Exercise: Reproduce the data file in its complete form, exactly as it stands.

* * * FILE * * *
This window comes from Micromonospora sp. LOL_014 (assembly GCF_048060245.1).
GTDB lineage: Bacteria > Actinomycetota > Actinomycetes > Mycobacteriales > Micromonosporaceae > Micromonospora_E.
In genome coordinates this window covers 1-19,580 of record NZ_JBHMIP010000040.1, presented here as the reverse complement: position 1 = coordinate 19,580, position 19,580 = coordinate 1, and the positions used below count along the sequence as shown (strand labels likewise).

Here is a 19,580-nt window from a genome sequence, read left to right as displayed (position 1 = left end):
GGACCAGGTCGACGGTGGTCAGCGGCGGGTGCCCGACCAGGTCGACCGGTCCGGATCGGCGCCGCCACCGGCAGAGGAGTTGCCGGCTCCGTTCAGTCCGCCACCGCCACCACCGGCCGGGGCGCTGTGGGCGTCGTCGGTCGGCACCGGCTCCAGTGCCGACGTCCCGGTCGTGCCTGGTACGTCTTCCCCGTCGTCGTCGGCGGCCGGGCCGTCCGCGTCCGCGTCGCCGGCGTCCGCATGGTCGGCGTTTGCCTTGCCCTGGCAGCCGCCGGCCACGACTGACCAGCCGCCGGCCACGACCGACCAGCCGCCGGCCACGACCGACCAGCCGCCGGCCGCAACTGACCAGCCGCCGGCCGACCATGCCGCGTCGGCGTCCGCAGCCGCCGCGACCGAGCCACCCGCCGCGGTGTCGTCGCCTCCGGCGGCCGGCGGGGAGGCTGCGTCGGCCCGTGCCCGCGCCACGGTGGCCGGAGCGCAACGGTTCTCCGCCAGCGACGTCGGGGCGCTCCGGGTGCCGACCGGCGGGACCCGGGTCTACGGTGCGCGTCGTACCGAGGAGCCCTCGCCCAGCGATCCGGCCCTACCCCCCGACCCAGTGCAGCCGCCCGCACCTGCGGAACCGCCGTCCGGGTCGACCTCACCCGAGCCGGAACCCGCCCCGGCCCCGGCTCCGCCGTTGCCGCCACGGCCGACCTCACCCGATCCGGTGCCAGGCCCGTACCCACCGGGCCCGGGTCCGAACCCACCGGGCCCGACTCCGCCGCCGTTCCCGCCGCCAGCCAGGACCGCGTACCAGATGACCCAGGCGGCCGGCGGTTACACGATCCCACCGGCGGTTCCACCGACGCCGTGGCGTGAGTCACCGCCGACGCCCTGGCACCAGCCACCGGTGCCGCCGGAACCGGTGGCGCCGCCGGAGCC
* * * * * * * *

This window comes from Micromonospora sp. LOL_014 (assembly GCF_048060245.1).
GTDB lineage: Bacteria > Actinomycetota > Actinomycetes > Mycobacteriales > Micromonosporaceae > Micromonospora_E.
In genome coordinates this window covers 1-19,580 of record NZ_JBHMIP010000040.1, presented here as the reverse complement: position 1 = coordinate 19,580, position 19,580 = coordinate 1, and the positions used below count along the sequence as shown (strand labels likewise).

Here is a 19,580-nt window from a genome sequence, read left to right as displayed (position 1 = left end):
GGACCAGGTCGACGGTGGTCAGCGGCGGGTGCCCGACCAGGTCGACCGGTCCGGATCGGCGCCGCCACCGGCAGAGGAGTTGCCGGCTCCGTTCAGTCCGCCACCGCCACCACCGGCCGGGGCGCTGTGGGCGTCGTCGGTCGGCACCGGCTCCAGTGCCGACGTCCCGGTCGTGCCTGGTACGTCTTCCCCGTCGTCGTCGGCGGCCGGGCCGTCCGCGTCCGCGTCGCCGGCGTCCGCATGGTCGGCGTTTGCCTTGCCCTGGCAGCCGCCGGCCACGACTGACCAGCCGCCGGCCACGACCGACCAGCCGCCGGCCACGACCGACCAGCCGCCGGCCGCAACTGACCAGCCGCCGGCCGACCATGCCGCGTCGGCGTCCGCAGCCGCCGCGACCGAGCCACCCGCCGCGGTGTCGTCGCCTCCGGCGGCCGGCGGGGAGGCTGCGTCGGCCCGTGCCCGCGCCACGGTGGCCGGAGCGCAACGGTTCTCCGCCAGCGACGTCGGGGCGCTCCGGGTGCCGACCGGCGGGACCCGGGTCTACGGTGCGCGTCGTACCGAGGAGCCCTCGCCCAGCGATCCGGCCCTACCCCCCGACCCAGTGCAGCCGCCCGCACCTGCGGAACCGCCGTCCGGGTCGACCTCACCCGAGCCGGAACCCGCCCCGGCCCCGGCTCCGCCGTTGCCGCCACGGCCGACCTCACCCGATCCGGTGCCAGGCCCGTACCCACCGGGCCCGGGTCCGAACCCACCGGGCCCGACTCCGCCGCCGTTCCCGCCGCCAGCCAGGACCGCGTACCAGATGACCCAGGCGGCCGGCGGTTACACGATCCCACCGGCGGTTCCACCGACGCCGTGGCGTGAGTCACCGCCGACGCCCTGGCACCAGCCACCGGTGCCGCCGGAACCGGTGGCGCCGCCGGAGCC